Should everyone have a primary care doctor? Why can’t patients just go to the ER for acute minor illnesses?

The best approach to managing your health is to have a regular doctor with whom you have a good relationship. They know you and can coordinate any other care you might need. When you go to the ER, it is our role to rule in or out urgent or emergent conditions. This often requires testing that is more extensive and expensive than would be done at your doctor’s office. This may not seem like a big deal for someone who has insurance, but this cost is spread among all of us who have insurance and/or pay taxes.

What is your favorite thing about working in the ER?

I love quickly establishing a relationship with my patients and diagnosing and treating them. Often, many conditions present themselves initially in the ER, so we get the first shot at the diagnosis. Going back to my days as an emergency medical technician on the Western State College Mountain Rescue Team in Gunnison, I very much enjoy being a part of the safety net and doing my best to make something good out of a bad situation.

What can patients do to stay out of the ER?

Number one thing by far is to have a personal care physician and work with them on your preventative heath care.

What are some basic safety precautions patients should be taking with summer coming?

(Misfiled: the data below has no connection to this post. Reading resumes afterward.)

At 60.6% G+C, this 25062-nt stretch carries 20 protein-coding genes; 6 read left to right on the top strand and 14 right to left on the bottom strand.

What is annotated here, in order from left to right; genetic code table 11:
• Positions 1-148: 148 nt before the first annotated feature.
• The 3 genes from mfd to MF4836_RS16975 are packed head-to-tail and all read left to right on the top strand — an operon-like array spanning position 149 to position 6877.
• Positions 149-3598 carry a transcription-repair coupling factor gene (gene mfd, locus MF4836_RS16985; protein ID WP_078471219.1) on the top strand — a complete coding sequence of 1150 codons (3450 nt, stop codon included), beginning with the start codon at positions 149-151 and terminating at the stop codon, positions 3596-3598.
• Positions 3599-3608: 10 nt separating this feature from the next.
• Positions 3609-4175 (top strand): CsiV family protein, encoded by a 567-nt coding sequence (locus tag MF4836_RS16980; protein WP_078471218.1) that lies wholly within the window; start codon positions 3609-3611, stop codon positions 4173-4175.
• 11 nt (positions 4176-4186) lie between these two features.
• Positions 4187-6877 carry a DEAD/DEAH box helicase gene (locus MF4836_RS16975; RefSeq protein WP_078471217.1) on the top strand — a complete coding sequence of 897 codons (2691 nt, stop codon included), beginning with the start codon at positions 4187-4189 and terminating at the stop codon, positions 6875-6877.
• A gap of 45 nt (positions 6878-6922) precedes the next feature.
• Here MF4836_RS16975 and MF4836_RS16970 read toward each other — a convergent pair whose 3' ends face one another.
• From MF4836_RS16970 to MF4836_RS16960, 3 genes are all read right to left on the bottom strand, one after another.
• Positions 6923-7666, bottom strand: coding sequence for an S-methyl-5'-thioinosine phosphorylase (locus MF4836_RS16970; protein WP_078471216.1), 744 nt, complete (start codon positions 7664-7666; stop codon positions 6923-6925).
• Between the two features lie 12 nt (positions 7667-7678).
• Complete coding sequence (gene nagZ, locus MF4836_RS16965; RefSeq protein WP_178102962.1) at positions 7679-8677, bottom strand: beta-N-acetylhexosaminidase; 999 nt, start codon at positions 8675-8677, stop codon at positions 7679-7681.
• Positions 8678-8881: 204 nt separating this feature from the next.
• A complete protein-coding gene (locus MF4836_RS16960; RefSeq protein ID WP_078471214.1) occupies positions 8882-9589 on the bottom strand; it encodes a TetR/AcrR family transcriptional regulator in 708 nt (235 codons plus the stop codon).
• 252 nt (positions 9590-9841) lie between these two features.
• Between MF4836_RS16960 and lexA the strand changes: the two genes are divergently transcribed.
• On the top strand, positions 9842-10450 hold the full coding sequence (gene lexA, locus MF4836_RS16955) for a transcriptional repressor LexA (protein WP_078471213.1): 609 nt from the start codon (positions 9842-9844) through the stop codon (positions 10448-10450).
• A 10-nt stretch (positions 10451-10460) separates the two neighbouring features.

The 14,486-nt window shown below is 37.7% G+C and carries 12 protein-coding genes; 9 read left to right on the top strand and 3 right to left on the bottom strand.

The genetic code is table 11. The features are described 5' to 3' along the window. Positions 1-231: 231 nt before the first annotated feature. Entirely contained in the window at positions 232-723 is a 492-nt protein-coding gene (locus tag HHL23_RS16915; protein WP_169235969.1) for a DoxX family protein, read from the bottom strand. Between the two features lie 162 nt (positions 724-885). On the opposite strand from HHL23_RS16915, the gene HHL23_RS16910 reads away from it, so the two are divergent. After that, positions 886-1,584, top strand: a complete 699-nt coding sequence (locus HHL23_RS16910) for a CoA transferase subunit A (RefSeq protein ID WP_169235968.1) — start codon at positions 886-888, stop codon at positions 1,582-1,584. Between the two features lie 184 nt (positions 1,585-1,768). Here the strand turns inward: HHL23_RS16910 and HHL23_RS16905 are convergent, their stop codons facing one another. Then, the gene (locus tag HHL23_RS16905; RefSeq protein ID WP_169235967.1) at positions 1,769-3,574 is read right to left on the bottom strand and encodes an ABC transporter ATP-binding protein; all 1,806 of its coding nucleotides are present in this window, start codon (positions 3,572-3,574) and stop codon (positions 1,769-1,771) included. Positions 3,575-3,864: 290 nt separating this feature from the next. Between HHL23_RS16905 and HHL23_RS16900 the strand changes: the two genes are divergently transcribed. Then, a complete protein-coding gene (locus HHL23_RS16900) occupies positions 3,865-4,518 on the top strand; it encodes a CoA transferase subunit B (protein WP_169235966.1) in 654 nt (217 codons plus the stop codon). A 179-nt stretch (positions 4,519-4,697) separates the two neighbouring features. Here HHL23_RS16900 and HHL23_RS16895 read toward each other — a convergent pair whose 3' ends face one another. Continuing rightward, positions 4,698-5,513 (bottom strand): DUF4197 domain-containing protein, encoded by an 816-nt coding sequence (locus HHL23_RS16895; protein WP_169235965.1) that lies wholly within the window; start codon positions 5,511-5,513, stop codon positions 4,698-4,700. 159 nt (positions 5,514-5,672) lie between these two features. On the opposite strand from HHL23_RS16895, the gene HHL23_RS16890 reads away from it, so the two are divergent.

Summer is trauma season in the ER. We often see combinations of bad judgement and bad luck. You can not control luck, but you can do your best to use good judgement. Easy decisions to make are don’t drink and drive, bike, ATV, etc. Always wear your seat belts. Wear your helmets and make sure your children wear theirs. It is very sad for me to have a young child as a patient with severe head or facial trauma that could have been prevented by a helmet. I am known as the helmet officer in the cul-de-sac! You also should wear sunscreen and be sure to drink plenty of water while enjoying our great outdoors.

Advice for parents about when to bring their kids to the ER?

If you or their doctor think they may have an urgent or emergent condition. A large part of my pediatric practice is offering reassurance, and I am happy to do this. As a parent, I am happy to do this. There are few things more stressful than not knowing if your child is sick or not.

At what temperature should adults and children be worried?

I would say there really are few hard and fast temperatures that you would need to go to the ER. If a newborn child of a month old or less has a fever of 100.5 Fahrenheit, they should be seen in the ER. If a child or adult has a temperature greater than 104, especially if it does not resolve with evaporative cooling, with luke warm water, acetaminophen and ibuprofen, they should be seen in the ER.

What can the patient expect when coming to our ER?

You can expect our ER physicians to do their best to help you and your family members with your urgent and emergent needs. When I see a patient in the ER, I try to figure out and do what is best for them at that time with that problem. I also try to provide care that I would want myself and for my family.

Dr. Laurie Marbas is a family physician at Grand River Hospital and Medical Center in Rifle.